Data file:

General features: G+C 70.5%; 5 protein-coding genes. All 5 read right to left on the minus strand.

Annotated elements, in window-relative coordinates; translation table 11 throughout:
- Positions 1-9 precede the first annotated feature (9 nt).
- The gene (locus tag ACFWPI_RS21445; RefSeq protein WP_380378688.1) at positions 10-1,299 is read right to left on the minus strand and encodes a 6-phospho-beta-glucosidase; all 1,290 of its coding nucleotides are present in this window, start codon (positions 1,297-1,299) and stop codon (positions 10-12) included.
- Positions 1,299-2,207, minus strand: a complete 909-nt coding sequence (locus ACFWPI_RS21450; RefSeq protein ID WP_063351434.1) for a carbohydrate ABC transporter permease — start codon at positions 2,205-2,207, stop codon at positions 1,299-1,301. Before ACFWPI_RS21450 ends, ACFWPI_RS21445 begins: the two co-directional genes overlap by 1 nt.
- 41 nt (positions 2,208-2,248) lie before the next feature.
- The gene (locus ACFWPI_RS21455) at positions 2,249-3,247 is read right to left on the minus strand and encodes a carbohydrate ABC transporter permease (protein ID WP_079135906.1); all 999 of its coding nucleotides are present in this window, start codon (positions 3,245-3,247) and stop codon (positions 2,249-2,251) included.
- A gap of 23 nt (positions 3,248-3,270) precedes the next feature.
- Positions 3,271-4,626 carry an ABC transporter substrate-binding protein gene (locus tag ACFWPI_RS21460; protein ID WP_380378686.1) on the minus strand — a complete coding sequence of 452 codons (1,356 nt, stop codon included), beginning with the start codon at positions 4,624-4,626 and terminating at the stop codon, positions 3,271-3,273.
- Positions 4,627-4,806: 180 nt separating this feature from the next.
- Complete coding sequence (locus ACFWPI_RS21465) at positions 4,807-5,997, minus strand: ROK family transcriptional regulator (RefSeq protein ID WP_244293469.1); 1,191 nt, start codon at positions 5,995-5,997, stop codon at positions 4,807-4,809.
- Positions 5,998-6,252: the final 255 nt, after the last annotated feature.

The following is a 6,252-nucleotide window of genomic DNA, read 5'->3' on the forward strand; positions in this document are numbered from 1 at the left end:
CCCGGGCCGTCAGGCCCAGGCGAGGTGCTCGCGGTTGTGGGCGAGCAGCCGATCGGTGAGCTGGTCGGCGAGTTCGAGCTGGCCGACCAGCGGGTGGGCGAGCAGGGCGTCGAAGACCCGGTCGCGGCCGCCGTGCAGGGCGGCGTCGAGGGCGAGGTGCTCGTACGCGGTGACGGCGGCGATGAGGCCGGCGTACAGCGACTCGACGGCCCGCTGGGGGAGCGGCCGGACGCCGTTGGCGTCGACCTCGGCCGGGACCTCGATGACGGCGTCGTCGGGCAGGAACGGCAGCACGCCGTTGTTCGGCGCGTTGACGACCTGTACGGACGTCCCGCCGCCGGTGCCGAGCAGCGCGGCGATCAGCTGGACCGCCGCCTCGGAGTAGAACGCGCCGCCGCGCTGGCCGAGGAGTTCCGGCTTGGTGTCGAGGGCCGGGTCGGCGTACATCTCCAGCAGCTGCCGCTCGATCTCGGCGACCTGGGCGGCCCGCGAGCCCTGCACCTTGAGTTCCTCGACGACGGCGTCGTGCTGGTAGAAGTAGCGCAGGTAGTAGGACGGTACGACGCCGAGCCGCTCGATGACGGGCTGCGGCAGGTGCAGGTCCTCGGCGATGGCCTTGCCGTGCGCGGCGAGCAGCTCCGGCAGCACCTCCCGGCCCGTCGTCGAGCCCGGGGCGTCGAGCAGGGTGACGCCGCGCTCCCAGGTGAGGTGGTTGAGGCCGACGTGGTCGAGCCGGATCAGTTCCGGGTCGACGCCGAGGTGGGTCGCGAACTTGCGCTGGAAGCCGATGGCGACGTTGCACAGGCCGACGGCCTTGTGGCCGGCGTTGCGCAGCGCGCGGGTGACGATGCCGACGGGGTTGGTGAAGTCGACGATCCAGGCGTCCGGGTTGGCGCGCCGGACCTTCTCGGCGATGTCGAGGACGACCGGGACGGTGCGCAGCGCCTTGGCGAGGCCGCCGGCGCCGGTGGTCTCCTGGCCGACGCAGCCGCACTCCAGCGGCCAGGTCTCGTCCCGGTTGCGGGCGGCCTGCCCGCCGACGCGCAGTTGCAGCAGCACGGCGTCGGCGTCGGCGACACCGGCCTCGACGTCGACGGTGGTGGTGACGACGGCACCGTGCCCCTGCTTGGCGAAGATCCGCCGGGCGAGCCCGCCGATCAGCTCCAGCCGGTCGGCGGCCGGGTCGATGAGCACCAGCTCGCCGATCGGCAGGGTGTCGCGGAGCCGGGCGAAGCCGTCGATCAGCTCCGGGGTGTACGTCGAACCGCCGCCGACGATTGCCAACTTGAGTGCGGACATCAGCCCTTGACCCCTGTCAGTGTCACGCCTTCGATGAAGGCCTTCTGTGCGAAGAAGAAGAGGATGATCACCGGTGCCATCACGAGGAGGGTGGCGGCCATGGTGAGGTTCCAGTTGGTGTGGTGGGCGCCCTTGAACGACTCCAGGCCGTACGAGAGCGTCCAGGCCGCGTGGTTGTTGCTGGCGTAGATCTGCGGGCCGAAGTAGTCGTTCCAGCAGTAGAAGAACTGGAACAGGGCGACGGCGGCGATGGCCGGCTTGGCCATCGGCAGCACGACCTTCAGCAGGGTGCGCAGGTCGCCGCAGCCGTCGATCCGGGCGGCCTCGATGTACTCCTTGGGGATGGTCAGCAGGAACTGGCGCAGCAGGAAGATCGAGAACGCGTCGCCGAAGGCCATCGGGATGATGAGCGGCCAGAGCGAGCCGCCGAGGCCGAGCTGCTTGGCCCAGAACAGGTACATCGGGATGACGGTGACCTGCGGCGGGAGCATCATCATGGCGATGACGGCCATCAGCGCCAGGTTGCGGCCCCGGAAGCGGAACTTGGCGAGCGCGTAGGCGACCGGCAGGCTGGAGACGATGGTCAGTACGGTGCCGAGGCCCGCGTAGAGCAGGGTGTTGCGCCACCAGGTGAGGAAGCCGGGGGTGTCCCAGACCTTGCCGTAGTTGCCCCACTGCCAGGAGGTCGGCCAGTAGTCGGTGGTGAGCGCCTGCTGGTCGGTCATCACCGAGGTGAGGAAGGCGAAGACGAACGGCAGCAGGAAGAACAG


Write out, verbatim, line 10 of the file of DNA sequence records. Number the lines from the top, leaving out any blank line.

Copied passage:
- Positions 4,627-4,806: 180 nt separating this feature from the next.